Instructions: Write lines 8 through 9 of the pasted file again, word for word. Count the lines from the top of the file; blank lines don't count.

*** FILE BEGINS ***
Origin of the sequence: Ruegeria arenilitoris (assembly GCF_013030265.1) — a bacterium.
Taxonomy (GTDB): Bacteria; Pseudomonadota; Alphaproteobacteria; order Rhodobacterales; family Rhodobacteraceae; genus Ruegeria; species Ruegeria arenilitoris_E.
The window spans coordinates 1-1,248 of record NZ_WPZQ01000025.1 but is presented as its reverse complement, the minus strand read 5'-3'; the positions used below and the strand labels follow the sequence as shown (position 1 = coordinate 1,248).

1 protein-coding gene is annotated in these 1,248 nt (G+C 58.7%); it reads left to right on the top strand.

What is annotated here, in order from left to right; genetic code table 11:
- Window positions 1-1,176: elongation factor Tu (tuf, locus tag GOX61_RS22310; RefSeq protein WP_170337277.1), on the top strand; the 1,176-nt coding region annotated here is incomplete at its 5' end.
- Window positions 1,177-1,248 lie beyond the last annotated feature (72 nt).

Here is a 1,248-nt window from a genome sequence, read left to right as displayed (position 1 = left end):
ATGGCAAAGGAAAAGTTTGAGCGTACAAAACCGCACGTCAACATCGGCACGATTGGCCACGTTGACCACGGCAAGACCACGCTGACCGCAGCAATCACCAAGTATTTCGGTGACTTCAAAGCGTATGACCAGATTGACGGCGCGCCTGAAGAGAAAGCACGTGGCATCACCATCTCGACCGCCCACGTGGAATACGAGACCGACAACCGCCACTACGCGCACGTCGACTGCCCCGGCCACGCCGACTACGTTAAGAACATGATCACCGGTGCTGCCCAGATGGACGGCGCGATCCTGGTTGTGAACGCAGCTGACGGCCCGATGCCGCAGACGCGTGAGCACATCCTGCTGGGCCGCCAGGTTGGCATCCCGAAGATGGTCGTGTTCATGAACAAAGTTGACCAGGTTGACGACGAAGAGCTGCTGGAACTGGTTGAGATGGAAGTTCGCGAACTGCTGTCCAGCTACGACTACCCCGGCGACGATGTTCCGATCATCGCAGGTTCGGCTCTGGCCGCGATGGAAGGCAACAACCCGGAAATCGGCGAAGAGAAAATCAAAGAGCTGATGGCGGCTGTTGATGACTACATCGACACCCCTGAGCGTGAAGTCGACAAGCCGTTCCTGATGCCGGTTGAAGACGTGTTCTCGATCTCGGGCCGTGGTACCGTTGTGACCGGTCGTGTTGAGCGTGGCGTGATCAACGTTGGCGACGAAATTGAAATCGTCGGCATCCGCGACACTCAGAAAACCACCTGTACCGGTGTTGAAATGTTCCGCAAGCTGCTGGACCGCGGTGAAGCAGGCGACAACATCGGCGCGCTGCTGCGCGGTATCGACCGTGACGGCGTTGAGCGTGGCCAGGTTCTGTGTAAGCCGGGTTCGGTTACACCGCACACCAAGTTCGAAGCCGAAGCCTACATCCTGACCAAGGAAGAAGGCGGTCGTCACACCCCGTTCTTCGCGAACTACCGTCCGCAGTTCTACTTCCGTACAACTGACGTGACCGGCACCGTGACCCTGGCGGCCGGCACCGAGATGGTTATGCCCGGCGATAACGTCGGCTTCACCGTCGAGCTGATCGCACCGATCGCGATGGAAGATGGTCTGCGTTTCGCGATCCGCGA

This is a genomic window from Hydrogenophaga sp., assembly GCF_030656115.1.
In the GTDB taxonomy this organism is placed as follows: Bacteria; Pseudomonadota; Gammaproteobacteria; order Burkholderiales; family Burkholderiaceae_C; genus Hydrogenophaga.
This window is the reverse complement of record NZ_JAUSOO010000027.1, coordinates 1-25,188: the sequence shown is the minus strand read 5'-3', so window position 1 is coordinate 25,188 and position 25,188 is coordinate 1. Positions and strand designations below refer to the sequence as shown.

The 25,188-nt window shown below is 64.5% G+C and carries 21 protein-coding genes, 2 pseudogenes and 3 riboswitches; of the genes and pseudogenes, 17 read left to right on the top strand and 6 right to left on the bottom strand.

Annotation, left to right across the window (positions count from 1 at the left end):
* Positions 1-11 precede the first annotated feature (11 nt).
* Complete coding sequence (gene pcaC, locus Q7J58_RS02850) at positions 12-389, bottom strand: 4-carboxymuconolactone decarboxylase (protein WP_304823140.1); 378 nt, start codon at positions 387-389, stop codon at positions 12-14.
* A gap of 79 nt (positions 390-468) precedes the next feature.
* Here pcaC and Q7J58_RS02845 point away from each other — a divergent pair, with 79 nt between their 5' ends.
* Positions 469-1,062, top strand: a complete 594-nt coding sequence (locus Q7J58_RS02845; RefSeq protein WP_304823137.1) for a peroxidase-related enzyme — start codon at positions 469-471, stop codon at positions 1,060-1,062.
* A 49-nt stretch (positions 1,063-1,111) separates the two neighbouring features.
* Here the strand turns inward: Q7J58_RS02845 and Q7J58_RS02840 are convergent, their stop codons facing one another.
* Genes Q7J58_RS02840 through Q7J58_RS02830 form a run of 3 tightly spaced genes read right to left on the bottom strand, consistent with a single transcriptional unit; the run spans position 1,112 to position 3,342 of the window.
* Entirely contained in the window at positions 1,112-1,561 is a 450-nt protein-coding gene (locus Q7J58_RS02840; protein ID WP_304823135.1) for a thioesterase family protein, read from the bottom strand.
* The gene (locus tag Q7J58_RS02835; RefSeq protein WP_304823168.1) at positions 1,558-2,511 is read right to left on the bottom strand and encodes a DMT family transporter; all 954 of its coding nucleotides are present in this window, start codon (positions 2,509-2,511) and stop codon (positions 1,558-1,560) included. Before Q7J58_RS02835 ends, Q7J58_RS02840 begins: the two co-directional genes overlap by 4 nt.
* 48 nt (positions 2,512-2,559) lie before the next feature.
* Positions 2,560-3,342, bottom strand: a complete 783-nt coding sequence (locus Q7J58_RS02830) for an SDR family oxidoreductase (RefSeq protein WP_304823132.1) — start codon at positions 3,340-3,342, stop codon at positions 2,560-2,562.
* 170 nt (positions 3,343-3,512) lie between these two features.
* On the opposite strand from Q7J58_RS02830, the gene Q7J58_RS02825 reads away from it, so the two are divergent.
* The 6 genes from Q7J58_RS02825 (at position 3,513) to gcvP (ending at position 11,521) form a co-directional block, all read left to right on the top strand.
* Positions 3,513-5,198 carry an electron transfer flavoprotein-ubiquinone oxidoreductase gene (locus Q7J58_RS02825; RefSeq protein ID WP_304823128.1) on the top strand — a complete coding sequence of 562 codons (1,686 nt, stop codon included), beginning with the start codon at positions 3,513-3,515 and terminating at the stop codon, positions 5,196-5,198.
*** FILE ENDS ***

Here is a 1,248-nt window from a genome sequence, read left to right as displayed (position 1 = left end):
ATGGCAAAGGAAAAGTTTGAGCGTACAAAACCGCACGTCAACATCGGCACGATTGGCCACGTTGACCACGGCAAGACCACGCTGACCGCAGCAATCACCAAGTATTTCGGTGACTTCAAAGCGTATGACCAGATTGACGGCGCGCCTGAAGAGAAAGCACGTGGCATCACCATCTCGACCGCCCACGTGGAATACGAGACCGACAACCGCCACTACGCGCACGTCGACTGCCCCGGCCACGCCGACTACGTTAAGAACATGATCACCGGTGCTGCCCAGATGGACGGCGCGATCCTGGTTGTGAACGCAGCTGACGGCCCGATGCCGCAGACGCGTGAGCACATCCTGCTGGGCCGCCAGGTTGGCATCCCGAAGATGGTCGTGTTCATGAACAAAGTTGACCAGGTTGACGACGAAGAGCTGCTGGAACTGGTTGAGATGGAAGTTCGCGAACTGCTGTCCAGCTACGACTACCCCGGCGACGATGTTCCGATCATCGCAGGTTCGGCTCTGGCCGCGATGGAAGGCAACAACCCGGAAATCGGCGAAGAGAAAATCAAAGAGCTGATGGCGGCTGTTGATGACTACATCGACACCCCTGAGCGTGAAGTCGACAAGCCGTTCCTGATGCCGGTTGAAGACGTGTTCTCGATCTCGGGCCGTGGTACCGTTGTGACCGGTCGTGTTGAGCGTGGCGTGATCAACGTTGGCGACGAAATTGAAATCGTCGGCATCCGCGACACTCAGAAAACCACCTGTACCGGTGTTGAAATGTTCCGCAAGCTGCTGGACCGCGGTGAAGCAGGCGACAACATCGGCGCGCTGCTGCGCGGTATCGACCGTGACGGCGTTGAGCGTGGCCAGGTTCTGTGTAAGCCGGGTTCGGTTACACCGCACACCAAGTTCGAAGCCGAAGCCTACATCCTGACCAAGGAAGAAGGCGGTCGTCACACCCCGTTCTTCGCGAACTACCGTCCGCAGTTCTACTTCCGTACAACTGACGTGACCGGCACCGTGACCCTGGCGGCCGGCACCGAGATGGTTATGCCCGGCGATAACGTCGGCTTCACCGTCGAGCTGATCGCACCGATCGCGATGGAAGATGGTCTGCGTTTCGCGATCCGCGA